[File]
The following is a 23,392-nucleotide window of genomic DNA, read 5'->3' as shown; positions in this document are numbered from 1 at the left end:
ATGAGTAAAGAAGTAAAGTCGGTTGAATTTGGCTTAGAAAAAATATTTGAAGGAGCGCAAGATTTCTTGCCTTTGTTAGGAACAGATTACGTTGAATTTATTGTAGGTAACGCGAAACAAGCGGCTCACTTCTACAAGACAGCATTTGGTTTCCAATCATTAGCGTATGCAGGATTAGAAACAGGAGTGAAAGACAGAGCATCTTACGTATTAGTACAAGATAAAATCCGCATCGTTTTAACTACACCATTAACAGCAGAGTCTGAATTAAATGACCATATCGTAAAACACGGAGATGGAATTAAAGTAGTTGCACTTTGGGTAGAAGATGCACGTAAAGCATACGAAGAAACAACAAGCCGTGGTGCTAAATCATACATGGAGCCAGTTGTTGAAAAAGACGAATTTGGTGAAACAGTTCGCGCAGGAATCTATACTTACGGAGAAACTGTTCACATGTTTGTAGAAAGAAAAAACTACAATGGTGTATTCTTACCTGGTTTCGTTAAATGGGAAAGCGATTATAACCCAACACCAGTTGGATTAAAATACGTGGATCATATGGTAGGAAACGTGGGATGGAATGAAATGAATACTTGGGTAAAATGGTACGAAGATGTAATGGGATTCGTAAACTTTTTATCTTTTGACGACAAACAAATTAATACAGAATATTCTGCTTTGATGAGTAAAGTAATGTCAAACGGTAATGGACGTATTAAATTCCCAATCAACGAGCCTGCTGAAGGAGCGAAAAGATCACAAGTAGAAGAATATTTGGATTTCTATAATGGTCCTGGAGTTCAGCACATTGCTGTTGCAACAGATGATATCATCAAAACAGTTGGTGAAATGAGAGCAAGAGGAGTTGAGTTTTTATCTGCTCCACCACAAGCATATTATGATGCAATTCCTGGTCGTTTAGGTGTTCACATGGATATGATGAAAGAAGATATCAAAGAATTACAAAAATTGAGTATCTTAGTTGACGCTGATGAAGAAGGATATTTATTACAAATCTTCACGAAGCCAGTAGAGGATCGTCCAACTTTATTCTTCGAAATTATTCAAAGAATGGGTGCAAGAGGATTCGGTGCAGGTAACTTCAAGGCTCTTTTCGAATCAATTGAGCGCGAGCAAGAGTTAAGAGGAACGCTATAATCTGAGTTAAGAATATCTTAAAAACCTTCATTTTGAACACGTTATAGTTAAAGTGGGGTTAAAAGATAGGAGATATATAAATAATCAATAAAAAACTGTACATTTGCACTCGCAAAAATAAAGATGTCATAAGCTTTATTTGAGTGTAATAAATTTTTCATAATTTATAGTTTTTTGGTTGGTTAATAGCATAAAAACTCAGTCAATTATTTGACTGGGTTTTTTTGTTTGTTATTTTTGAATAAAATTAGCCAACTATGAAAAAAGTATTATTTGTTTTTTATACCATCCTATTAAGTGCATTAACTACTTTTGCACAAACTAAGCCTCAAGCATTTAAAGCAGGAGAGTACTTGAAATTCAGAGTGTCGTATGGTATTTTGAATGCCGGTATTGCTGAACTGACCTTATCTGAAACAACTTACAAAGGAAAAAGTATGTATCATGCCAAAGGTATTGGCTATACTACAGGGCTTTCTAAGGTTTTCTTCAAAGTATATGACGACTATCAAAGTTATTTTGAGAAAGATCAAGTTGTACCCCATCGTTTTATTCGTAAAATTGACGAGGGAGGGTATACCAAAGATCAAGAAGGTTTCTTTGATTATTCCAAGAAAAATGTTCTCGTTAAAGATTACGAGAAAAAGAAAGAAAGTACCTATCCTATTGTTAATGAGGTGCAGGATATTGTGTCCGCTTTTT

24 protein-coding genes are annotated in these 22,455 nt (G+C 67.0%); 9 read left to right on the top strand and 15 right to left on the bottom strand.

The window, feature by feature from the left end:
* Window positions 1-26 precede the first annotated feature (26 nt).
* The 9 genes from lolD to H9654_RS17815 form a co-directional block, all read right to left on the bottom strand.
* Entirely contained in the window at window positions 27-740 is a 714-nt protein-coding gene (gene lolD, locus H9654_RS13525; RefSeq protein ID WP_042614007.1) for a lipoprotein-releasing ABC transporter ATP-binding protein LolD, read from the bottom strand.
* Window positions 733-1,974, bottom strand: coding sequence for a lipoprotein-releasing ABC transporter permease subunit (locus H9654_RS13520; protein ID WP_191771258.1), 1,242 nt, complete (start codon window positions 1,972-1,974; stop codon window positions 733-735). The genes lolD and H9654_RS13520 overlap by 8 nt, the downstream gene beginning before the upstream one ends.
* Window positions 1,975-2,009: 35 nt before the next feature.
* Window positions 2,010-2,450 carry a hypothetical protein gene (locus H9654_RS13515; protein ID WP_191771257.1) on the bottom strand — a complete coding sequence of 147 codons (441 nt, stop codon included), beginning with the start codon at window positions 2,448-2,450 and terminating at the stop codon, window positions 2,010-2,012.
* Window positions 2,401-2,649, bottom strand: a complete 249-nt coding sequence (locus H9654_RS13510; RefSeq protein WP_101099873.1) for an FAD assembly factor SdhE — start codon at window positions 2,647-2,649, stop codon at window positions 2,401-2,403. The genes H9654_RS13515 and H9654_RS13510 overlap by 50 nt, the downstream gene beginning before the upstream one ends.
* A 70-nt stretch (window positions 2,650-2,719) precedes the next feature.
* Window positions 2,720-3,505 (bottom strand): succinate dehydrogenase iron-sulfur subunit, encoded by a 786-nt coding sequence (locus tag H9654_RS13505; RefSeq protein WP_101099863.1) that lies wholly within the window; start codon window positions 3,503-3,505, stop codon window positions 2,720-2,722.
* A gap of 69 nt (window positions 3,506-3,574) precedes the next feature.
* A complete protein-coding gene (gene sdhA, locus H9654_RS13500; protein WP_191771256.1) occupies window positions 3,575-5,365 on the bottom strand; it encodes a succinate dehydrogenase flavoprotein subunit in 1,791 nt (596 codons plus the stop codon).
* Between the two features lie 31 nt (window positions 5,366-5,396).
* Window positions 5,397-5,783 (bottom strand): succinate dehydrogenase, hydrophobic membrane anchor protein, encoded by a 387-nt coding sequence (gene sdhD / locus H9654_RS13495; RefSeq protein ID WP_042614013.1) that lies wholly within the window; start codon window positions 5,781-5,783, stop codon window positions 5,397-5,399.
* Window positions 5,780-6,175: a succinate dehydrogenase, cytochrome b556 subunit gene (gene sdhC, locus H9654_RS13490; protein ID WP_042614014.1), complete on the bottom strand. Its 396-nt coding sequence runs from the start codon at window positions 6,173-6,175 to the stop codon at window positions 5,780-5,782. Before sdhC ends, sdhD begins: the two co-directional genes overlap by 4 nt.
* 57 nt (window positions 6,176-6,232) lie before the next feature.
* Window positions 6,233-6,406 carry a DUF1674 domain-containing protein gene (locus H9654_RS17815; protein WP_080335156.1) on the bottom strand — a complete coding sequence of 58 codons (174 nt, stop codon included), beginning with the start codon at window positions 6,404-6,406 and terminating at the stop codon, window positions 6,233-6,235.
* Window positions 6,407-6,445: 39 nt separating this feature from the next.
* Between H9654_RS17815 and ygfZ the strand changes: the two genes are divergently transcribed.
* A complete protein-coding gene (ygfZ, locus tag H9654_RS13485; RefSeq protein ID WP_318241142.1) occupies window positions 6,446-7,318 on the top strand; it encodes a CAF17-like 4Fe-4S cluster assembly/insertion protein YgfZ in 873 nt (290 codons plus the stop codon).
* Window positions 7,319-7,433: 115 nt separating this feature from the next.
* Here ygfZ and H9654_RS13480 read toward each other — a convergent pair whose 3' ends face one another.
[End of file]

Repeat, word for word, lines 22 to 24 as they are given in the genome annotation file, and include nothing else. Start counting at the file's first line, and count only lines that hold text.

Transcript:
* Between H9654_RS17815 and ygfZ the strand changes: the two genes are divergently transcribed.
* A complete protein-coding gene (ygfZ, locus tag H9654_RS13485; RefSeq protein ID WP_318241142.1) occupies window positions 6,446-7,318 on the top strand; it encodes a CAF17-like 4Fe-4S cluster assembly/insertion protein YgfZ in 873 nt (290 codons plus the stop codon).
* Window positions 7,319-7,433: 115 nt separating this feature from the next.